Vivien Freakley writes:

A CEDAR-led team, comprising Professor Geoff Lindsay, Dr. Jonathon Neelands, Professor Ken Robinson and research fellows Vivien Freakley and Sue Band, began this three-year DfEE-funded evaluation in April 2000.

The DfEE implemented the Dance and Drama Award Scheme in 1999, funding 820+ assisted places for talented dancers, actors and stage managers at 29 private sector vocational training institutions. The rationale for the programme is to ensure that the most talented students are not excluded from this training by its high costs. At the same time, it is intended that "the increase in publicly funded training, qualifications and quality associated with the awards should have direct benefits for the sector, economy and our national culture". (DFEE 2000)

Aims of the programme include:

  • Focusing on the "best mix of courses and curriculum"
  • Improving access to training from all sections of the community
  • Improving the provision of approved qualifications
  • Offering an appropriate and cost effective mix of 1, 2 and 3 year awards
  • Encouraging effective use of APL and competence-based training
  • Improving the quality of training
  • Improving the employability of students by relating training to the needs of employers.

A mixed method design combines provider site visits, employer/student interviews and focus groups, student questionnaires and postcode analysis to measure the scheme's impact on socio-demographic participation.

This rich and challenging project offers opportunities to explore value-laden terms, such as "best", "appropriate" and "most talented" in an under-characterised labour market and from the perspectives of the many stakeholders: students, providing institutions, employers and DfEE.

Heads You Win:

Jim Campbell, Geoff Lindsay, Emma Phillips

Emma Phillips writes:

Funded by the Esmee Fairbairn Charitable Trust, this was a 1999/2000 meta-evaluation of twelve projects across England and Wales which aimed to develop headteachers' management/leadership skills to raise standards of pupil achievement. Each project appointed its own local evaluator.

The CEDAR evaluation comprised early interviews with project directors and observation of training sessions, followed by face to face or telephone interviews with many of the participating heads. The current and final phase analyses each project's final report and local evaluation.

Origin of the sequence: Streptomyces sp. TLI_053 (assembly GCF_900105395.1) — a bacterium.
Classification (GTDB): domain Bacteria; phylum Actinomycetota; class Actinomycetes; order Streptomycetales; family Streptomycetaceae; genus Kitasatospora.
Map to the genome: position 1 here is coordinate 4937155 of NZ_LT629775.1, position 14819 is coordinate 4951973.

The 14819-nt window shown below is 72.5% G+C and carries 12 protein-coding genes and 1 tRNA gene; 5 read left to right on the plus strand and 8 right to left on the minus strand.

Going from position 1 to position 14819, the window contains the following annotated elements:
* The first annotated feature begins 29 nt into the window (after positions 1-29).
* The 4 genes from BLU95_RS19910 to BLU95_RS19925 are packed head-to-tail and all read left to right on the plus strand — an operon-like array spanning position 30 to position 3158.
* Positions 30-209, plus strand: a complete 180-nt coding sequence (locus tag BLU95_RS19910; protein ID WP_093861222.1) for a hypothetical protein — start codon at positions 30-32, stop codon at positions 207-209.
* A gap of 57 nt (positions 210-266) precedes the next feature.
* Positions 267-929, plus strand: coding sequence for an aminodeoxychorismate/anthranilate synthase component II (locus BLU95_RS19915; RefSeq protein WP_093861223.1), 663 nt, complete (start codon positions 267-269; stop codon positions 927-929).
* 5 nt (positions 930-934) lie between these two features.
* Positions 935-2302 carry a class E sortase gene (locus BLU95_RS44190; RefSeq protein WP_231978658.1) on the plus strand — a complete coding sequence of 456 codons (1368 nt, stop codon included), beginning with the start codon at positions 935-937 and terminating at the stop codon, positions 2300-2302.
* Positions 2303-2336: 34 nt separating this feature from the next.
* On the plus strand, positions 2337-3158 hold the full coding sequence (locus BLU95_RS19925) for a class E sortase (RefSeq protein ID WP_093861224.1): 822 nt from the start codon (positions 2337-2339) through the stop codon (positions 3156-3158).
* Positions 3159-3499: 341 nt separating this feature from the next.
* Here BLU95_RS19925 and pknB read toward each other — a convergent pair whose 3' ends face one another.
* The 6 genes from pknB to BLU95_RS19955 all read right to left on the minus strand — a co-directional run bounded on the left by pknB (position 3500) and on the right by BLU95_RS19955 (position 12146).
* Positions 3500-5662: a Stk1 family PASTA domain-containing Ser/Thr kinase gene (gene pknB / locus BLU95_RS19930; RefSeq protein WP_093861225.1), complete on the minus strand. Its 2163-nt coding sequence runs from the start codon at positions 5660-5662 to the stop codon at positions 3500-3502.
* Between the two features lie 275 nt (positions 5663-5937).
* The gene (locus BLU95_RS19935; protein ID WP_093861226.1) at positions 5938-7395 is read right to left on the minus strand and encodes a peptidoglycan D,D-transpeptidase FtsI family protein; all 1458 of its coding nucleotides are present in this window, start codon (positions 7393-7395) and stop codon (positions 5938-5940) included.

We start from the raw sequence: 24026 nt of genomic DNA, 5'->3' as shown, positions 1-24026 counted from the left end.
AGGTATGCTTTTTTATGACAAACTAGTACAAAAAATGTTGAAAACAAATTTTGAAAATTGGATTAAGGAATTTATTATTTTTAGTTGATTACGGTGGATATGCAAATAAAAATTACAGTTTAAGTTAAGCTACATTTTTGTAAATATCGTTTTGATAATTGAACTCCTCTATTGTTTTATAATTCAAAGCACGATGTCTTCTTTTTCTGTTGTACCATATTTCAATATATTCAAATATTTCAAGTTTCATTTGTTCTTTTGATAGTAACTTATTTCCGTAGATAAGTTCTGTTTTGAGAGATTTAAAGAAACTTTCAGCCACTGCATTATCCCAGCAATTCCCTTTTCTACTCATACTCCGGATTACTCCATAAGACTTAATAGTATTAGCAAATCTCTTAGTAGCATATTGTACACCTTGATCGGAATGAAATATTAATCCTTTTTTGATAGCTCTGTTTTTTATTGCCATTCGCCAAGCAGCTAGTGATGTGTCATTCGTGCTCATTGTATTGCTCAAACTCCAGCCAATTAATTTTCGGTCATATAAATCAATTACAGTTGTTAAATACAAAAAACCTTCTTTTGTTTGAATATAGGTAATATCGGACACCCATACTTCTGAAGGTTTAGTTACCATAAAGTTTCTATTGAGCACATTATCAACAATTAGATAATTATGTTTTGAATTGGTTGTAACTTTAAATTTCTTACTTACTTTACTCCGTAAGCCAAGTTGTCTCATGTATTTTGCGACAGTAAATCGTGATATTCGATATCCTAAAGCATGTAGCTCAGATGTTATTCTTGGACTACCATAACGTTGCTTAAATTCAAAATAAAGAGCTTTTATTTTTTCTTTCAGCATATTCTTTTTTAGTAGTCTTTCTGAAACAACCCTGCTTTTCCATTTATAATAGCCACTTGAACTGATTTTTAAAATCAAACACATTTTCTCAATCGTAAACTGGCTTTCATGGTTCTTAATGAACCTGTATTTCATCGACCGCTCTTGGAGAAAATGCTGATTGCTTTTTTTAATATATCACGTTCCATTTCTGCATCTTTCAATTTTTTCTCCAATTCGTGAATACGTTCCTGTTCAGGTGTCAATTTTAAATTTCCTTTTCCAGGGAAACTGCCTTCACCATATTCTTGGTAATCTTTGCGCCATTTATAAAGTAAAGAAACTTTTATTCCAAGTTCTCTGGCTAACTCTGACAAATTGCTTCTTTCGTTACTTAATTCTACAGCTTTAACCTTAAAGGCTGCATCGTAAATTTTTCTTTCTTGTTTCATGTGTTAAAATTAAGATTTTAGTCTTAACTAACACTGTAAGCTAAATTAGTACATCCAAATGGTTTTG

The projects varied in nature, e.g. developing heads' and deputies' team-working skills, or focusing on emotional intelligence. Some projects devolved funding to schools for individually designed school-based projects, others provided high quality training sessions for all participants. Overall, substantial achievement was made in line with the Trust's aims.

Baseline Assessment:

Geoff Lindsay, Ann Lewis, Emma Phillips

The QCA commissioned CEDAR to evaluate the baseline assessment of pupils on entering school in a six month project from February 2000. Ninety schemes were in place nation-wide, varying in content, timing and means of administration. A questionnaire was sent to 2000 primary, infant and first schools across England. In-depth face to face and telephone interviews followed with the headteacher, reception class teachers, and parents in a sample of forty-six schools across fourteen LEAs. Questionnaires and interviews were also completed by scheme providers, LEA Baseline Assessment Officers and Educational Psychologists.

The CEDAR team sought to find out how baseline assessment operated in schools, the use it was put to, problems with its administration and content. Many school staff were satisfied with their scheme's content, but many were unaware of differences between schemes. Indications were that national standardisation would be valuable if linked with the standardised assessments of the National Curriculum. Teachers in schools with a mobile population would welcome a single scheme to aid understanding of records transferred to them from other authorities. Those who rejected the idea of a single scheme would regret losing the large bank of data built up for their current scheme.

Many teachers favoured assessments soon after school entry whilst others wanted a settling in period, especially for children without pre-school experience. Problems in the manageability of assessments as well as difficulties with moderation between schools were frequently cited.

'Evaluation of Accredited Baseline Assessment Schemes 1999/2000' - £5.00.